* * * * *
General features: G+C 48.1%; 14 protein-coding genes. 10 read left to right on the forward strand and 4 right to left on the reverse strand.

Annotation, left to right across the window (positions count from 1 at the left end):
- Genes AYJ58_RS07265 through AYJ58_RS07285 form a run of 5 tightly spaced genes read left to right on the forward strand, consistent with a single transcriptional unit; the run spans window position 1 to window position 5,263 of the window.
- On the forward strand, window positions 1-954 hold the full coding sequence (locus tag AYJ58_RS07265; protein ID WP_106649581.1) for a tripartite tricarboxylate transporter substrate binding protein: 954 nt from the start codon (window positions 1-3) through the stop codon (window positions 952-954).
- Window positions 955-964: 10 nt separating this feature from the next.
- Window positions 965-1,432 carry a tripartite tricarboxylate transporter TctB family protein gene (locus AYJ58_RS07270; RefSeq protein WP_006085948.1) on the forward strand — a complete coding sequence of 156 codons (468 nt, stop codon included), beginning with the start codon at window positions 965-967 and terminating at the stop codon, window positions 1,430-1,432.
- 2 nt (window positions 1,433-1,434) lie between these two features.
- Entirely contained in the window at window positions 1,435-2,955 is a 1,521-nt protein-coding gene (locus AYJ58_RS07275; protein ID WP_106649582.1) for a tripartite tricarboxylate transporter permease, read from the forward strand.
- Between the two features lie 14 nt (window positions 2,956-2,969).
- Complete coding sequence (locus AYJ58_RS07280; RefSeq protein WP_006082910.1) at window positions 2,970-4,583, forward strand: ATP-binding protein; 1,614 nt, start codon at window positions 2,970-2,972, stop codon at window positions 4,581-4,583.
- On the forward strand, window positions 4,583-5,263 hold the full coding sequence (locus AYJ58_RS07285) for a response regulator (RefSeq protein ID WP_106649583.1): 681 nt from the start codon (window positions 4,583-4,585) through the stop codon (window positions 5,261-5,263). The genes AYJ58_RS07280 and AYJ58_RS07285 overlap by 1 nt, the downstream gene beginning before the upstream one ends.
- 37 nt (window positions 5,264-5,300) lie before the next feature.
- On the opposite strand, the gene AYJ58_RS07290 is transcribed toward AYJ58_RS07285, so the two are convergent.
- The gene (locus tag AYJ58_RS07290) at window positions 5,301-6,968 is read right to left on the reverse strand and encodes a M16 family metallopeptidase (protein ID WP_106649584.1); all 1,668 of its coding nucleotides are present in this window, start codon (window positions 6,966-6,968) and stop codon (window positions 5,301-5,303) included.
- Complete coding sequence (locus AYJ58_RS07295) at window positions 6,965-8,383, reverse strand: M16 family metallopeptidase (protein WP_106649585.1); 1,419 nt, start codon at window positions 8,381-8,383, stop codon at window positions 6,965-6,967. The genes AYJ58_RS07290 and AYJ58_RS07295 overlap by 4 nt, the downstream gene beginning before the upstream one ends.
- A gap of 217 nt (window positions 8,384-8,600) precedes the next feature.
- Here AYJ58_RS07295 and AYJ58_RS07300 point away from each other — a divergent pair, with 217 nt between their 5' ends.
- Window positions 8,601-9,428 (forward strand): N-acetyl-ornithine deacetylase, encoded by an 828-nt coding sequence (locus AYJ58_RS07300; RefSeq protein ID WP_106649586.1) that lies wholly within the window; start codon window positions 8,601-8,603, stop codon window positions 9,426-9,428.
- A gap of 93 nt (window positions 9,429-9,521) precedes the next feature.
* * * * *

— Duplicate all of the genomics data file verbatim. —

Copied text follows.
General features: G+C 48.1%; 14 protein-coding genes. 10 read left to right on the forward strand and 4 right to left on the reverse strand.

Annotation, left to right across the window (positions count from 1 at the left end):
- Genes AYJ58_RS07265 through AYJ58_RS07285 form a run of 5 tightly spaced genes read left to right on the forward strand, consistent with a single transcriptional unit; the run spans window position 1 to window position 5,263 of the window.
- On the forward strand, window positions 1-954 hold the full coding sequence (locus tag AYJ58_RS07265; protein ID WP_106649581.1) for a tripartite tricarboxylate transporter substrate binding protein: 954 nt from the start codon (window positions 1-3) through the stop codon (window positions 952-954).
- Window positions 955-964: 10 nt separating this feature from the next.
- Window positions 965-1,432 carry a tripartite tricarboxylate transporter TctB family protein gene (locus AYJ58_RS07270; RefSeq protein WP_006085948.1) on the forward strand — a complete coding sequence of 156 codons (468 nt, stop codon included), beginning with the start codon at window positions 965-967 and terminating at the stop codon, window positions 1,430-1,432.
- 2 nt (window positions 1,433-1,434) lie between these two features.
- Entirely contained in the window at window positions 1,435-2,955 is a 1,521-nt protein-coding gene (locus AYJ58_RS07275; protein ID WP_106649582.1) for a tripartite tricarboxylate transporter permease, read from the forward strand.
- Between the two features lie 14 nt (window positions 2,956-2,969).
- Complete coding sequence (locus AYJ58_RS07280; RefSeq protein WP_006082910.1) at window positions 2,970-4,583, forward strand: ATP-binding protein; 1,614 nt, start codon at window positions 2,970-2,972, stop codon at window positions 4,581-4,583.
- On the forward strand, window positions 4,583-5,263 hold the full coding sequence (locus AYJ58_RS07285) for a response regulator (RefSeq protein ID WP_106649583.1): 681 nt from the start codon (window positions 4,583-4,585) through the stop codon (window positions 5,261-5,263). The genes AYJ58_RS07280 and AYJ58_RS07285 overlap by 1 nt, the downstream gene beginning before the upstream one ends.
- 37 nt (window positions 5,264-5,300) lie before the next feature.
- On the opposite strand, the gene AYJ58_RS07290 is transcribed toward AYJ58_RS07285, so the two are convergent.
- The gene (locus tag AYJ58_RS07290) at window positions 5,301-6,968 is read right to left on the reverse strand and encodes a M16 family metallopeptidase (protein ID WP_106649584.1); all 1,668 of its coding nucleotides are present in this window, start codon (window positions 6,966-6,968) and stop codon (window positions 5,301-5,303) included.
- Complete coding sequence (locus AYJ58_RS07295) at window positions 6,965-8,383, reverse strand: M16 family metallopeptidase (protein WP_106649585.1); 1,419 nt, start codon at window positions 8,381-8,383, stop codon at window positions 6,965-6,967. The genes AYJ58_RS07290 and AYJ58_RS07295 overlap by 4 nt, the downstream gene beginning before the upstream one ends.
- A gap of 217 nt (window positions 8,384-8,600) precedes the next feature.
- Here AYJ58_RS07295 and AYJ58_RS07300 point away from each other — a divergent pair, with 217 nt between their 5' ends.
- Window positions 8,601-9,428 (forward strand): N-acetyl-ornithine deacetylase, encoded by an 828-nt coding sequence (locus AYJ58_RS07300; RefSeq protein ID WP_106649586.1) that lies wholly within the window; start codon window positions 8,601-8,603, stop codon window positions 9,426-9,428.
- A gap of 93 nt (window positions 9,429-9,521) precedes the next feature.